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   More than 300 artists contributed work to the fundraiser.   All the work  is  priced at $50.00 and  the artists remain anonymous until the work is  sold. The polymer  piece I donated  went home with a buyer.

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Where Satellite Dishes Go to Die

 

Color Wheels

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I volunteered to help in the ColorWheels mobile community art program  run by the Fleisher Art Memorial and participated in my first program on Saturday outside the Donatucci branch of the Philadelphia Free Library. After helping to set up the ColorWheels tent, I and other volunteers helped  the neighborhood kids make Gelli prints using leaves we found on the sidewalk and supplies from the ColorWheels art van.  It was a lot of fun and the kids jumped right in picking out paint and leaves, and turning out prints that twe hung up to dry for them.

We ended up closing a little early because it started raining.  Still, it was a great way to spend a Saturday.

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Tunnel Vision and Tunnel Visionaries

Tunnel vision.  The very term makes me think about the recent UK decision to leave the European Union, the Trump supporters who want to build a wall and the old folks in Russia who want to return to the glory days of the Soviet Union when your neighbor could turn you in as a traitor but at least you had a steady job.   This week was one of those rare occasions where art and politics collided to make a pun for me and that pun involved tunnels.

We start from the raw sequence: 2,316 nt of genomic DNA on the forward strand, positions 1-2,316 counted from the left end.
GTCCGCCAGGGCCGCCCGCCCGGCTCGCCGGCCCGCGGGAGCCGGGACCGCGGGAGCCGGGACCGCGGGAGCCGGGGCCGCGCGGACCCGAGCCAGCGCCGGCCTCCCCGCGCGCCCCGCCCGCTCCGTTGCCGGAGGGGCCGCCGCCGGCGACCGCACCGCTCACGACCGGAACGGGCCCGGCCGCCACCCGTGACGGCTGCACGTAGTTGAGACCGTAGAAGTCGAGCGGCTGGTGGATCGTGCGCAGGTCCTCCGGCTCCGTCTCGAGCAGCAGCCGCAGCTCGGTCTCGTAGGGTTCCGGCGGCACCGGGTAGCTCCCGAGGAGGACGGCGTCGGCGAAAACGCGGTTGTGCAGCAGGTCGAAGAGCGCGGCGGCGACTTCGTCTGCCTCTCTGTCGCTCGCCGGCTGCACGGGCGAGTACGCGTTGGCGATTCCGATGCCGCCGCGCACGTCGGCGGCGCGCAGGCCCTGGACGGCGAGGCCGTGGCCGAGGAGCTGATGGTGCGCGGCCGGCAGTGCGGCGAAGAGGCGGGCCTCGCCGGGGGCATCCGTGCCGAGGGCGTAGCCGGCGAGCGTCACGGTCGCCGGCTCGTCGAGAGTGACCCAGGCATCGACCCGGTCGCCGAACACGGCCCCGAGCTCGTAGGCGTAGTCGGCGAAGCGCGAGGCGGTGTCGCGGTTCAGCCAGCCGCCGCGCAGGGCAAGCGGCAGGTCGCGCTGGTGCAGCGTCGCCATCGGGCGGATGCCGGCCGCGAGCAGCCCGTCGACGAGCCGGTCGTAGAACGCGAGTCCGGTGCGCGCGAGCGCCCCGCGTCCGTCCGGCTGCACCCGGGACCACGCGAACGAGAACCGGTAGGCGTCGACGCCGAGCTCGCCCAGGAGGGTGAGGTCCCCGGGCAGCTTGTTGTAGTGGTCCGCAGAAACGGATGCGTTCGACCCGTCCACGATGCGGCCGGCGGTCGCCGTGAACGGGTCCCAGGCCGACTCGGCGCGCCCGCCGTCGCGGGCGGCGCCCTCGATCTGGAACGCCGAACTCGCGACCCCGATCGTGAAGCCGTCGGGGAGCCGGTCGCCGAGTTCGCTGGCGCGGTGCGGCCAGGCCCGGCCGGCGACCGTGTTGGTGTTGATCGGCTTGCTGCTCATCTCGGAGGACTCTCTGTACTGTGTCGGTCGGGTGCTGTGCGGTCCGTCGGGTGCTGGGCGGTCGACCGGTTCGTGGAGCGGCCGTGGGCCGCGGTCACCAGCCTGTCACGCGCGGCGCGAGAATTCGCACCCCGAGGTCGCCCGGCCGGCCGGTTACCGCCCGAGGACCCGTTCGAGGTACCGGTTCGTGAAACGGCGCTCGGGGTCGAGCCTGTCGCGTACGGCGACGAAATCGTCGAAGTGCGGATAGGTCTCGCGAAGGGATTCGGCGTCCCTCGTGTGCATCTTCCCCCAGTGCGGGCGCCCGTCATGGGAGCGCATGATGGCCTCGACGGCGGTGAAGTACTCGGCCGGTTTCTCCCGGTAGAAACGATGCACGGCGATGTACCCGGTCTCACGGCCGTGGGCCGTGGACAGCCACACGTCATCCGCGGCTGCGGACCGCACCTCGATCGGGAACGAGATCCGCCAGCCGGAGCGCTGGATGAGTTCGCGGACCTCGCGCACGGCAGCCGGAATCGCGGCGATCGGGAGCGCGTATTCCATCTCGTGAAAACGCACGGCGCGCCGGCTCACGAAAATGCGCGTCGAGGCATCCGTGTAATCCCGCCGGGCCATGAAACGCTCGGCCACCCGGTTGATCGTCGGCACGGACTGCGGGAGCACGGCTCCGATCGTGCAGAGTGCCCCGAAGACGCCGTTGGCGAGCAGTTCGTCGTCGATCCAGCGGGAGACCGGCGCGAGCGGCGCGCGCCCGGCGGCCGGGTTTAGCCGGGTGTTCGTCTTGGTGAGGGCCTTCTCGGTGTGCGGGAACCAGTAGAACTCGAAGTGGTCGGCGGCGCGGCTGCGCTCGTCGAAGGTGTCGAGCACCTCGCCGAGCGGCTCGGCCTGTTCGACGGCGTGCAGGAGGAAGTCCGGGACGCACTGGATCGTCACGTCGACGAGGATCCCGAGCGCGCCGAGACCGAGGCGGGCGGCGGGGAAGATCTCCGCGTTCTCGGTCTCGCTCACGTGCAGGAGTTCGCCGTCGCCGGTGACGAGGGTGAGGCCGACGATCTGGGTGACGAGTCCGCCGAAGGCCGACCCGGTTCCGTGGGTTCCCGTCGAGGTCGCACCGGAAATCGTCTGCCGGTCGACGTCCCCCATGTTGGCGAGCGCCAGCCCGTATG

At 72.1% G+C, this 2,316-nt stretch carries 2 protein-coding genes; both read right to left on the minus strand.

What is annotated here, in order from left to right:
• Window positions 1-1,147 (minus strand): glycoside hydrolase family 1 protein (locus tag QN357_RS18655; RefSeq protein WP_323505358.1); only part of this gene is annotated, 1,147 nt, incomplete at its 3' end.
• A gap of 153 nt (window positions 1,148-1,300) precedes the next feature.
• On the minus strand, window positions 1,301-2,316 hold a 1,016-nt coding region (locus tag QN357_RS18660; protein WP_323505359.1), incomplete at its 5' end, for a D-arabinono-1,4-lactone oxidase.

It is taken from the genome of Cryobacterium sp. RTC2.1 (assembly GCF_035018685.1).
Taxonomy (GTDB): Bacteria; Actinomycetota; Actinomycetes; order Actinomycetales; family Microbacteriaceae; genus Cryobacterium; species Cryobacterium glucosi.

Tunnel vision is a  genuine physical malady where  peripheral vision is lost.  Tunnel vision is also an idiomatic term used to describe when a person is looking at things from a very narrow point of view.   There is no dearth of people  suffering from tunnel vision these days.  Good peripheral vision is essential when killing cockroaches or keeping an eye on small children. Tunnel vision is dangerous.  It makes it difficult to pass a slower car safely. You trip over things.  And it makes birds more likely to poop on you because you never saw them coming.    

And so, to anyone with tunnel vision who is reading this, you have been warned.

And now for the good tunnel stuff.  The Queen Street Tunnel is a plain, soulless expanse that stretches between Front and Swanson Streets and under I-95. Artists Pat Aulisio, Marie Elcin, and Miriam Singer decided that it needed some art to liven it up.  So they helped their students at the Fleisher Art Memorial make large drawings and screen prints and then invited volunteers to help wheat paste the art  onto the walls of the tunnel.   

It sounded like a good excuse to get messy so how cold I resist?   The improvement is remarkable. Does that make those who developed the project tunnel visionaries?  I think so.  

Here are some pictures.

 

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The Bernie  bird